Fergal Anderson & Emanuela Russo

Fergal Anderson & Emanuela Russo run a market garden in Loughrea county Galway. The farm is comprised of 30 acres in total, 25 of which is mixed forestry. The remaining 5 acres are used to produce a vast range of agroecologically produced vegetables and fruits, including but not limited to, beets, chard, kale, radish, blackcurrants, gooseberries, loganberries, apples, plums, pears and a range of medicinal herbs. They sell their produce direct to customers and supply restaurants in Galway.

Fergal and Emanuela have been working on the land for 8 years – gradually building the soil and transforming the land into a productive farm that is economically and ecologically sustainable. Bees are kept on the farm and they plan to reintroduce chickens and include them in their vegetable rotation system. They use a diverse range of green manures on the farm to increase the fertility of the soil as well as enhancing the soil biology and structure. They grow summer green manure crops to provide food for insects.

The farm is full of biodiversity – there is a stream in the woodland which has crayfish and otter in it. There are two small ponds on the farm with frogs and newts. There are red squirrel and pine marten, foxes, hares, bats and sparrowhawks. They have planted ‘natural edges’ around the land with hazel, hawthorn and other native trees. They leave ‘wild spaces’ around as much of the land as possible to further increase biodiversity on the farm.

Fergal and Emanuela are passionate about small-scale biological farming and food sovereignty.

Nomination Description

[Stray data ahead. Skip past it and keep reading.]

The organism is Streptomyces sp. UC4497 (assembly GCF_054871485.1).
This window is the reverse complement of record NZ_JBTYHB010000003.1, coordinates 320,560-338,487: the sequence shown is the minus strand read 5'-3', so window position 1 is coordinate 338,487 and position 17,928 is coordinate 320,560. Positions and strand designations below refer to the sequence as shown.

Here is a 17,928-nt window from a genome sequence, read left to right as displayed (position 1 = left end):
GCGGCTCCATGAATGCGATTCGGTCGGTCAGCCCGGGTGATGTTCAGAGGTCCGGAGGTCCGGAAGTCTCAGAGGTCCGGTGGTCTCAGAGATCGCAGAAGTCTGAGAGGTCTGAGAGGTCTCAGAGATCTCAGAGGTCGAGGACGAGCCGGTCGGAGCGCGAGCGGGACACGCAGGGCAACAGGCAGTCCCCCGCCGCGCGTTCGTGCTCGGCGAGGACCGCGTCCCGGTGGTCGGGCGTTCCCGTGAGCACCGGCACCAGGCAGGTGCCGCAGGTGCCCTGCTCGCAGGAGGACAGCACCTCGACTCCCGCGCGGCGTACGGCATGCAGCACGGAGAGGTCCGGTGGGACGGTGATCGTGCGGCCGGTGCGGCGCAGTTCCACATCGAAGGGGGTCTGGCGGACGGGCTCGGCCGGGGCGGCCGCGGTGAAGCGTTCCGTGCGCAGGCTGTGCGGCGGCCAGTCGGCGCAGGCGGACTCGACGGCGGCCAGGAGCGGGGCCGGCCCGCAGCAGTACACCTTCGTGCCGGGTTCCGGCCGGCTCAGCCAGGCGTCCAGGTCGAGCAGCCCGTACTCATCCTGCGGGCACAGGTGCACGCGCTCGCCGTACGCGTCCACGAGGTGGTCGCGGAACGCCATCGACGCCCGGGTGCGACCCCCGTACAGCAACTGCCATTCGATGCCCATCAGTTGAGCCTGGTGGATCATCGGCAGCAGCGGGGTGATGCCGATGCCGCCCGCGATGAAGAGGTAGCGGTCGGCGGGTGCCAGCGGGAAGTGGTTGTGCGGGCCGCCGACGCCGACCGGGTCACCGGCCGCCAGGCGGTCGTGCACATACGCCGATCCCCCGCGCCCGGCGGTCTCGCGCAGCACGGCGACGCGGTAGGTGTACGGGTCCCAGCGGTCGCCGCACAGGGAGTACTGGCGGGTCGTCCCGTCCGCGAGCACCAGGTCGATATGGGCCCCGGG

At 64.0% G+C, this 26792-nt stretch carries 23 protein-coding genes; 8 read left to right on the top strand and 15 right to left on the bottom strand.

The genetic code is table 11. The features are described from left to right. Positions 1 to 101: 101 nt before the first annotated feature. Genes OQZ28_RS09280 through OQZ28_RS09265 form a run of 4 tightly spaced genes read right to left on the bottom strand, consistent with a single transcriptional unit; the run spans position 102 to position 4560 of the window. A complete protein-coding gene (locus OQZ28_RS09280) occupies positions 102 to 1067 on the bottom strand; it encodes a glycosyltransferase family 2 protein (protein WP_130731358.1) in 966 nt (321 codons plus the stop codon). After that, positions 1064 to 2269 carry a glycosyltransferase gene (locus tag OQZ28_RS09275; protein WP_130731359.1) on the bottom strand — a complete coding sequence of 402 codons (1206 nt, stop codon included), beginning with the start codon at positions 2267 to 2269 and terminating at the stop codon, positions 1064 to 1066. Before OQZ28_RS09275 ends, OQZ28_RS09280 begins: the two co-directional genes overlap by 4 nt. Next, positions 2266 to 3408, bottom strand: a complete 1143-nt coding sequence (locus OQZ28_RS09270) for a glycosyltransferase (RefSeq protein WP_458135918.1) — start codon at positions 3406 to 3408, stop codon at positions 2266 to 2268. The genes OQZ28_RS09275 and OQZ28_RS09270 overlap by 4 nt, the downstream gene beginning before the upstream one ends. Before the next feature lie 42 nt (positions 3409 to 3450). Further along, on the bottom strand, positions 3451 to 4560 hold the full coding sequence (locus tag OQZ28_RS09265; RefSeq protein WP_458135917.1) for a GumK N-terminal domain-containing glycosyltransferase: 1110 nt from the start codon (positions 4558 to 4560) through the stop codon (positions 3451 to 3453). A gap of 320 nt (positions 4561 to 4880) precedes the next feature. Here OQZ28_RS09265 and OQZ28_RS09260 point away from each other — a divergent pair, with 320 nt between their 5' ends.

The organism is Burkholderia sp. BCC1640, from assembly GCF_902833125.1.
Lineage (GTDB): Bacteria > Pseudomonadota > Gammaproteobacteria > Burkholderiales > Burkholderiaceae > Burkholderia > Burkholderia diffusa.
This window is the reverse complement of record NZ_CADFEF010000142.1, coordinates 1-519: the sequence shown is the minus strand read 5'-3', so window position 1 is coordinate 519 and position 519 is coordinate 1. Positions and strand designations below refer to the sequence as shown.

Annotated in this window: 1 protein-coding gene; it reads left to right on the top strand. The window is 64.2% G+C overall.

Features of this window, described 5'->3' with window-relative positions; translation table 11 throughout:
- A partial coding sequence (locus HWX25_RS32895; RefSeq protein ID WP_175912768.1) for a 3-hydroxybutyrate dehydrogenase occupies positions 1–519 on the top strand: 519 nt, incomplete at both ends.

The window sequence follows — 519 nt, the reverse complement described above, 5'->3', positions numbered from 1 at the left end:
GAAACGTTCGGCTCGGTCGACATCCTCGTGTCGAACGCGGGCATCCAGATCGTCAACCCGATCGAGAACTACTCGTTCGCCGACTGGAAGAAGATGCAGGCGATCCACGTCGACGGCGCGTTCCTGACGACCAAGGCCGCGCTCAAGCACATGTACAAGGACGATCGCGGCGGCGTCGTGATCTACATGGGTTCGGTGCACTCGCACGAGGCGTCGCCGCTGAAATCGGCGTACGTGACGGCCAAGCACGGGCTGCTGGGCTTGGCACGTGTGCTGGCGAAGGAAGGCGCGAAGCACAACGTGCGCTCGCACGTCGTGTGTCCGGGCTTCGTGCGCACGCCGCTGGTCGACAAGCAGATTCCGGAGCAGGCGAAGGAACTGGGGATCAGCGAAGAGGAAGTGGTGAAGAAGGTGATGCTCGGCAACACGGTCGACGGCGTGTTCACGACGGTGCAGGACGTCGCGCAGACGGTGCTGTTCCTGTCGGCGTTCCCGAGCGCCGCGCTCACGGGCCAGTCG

Fergal and his partner Manu run a 5 acre market garden with mature woodland also. They have a very tiny setup and we’re one of the first csa’s in the country. They use lots of cover crops in the market garden and have quite a mix of fruit trees. They are a shining example of what small scale horticulture can look like. They have a lot of woodland around there garden which makes a wildlife haven and again an example of how production can fit in along with nature. In his own words: "We have about 30 acres of land here in East Galway, 25 acres of which was planted with a mix of native and non-native trees about 30 years ago now. There were two fields left of about 5 acres total which were rented for hay to a local farmer most years. My parents weren't farmers themselves.
Myself and my partner Emanuela Russo moved back to Ireland in 2011 and took over the two fields and began to set up some vegetable and fruit growing on a small scale for local markets. We have built up the farm over the years and are now moving towards managing the woodland. We use a lot of green manures in small scale intensive veg production, and try and leave as much space for nature (pollinator friendly beds between crops, green manure and bee meadow areas etc)as possible. We are planning to move towards managing the entire 25 acres of woodland for biodiversity enhancement and as a habitat. We're not part of any government scheme and have never gotten a single farm payment or a Glás payment or anything like that. The woodland was planted by my folks with a small one off grant but nothing else no headage or anything.
We've sold to local markets and had a CSA for a few years but have been selling primarily to Enda McEvoy from Loam and Eán Bakery in Galway in the last few years which meant 2020 wasn't a great year at all, and it looks like we might need to rethink what we do in 2021. I have been very busy building a house since last August (I'm still busy with that now) We normally organise meitheals or group work days to get the big jobs done. Less of that in 2020 too obviously which has been a real shame."
Nominator: Fergal Smith, FFN Ambassador

Scroll to Top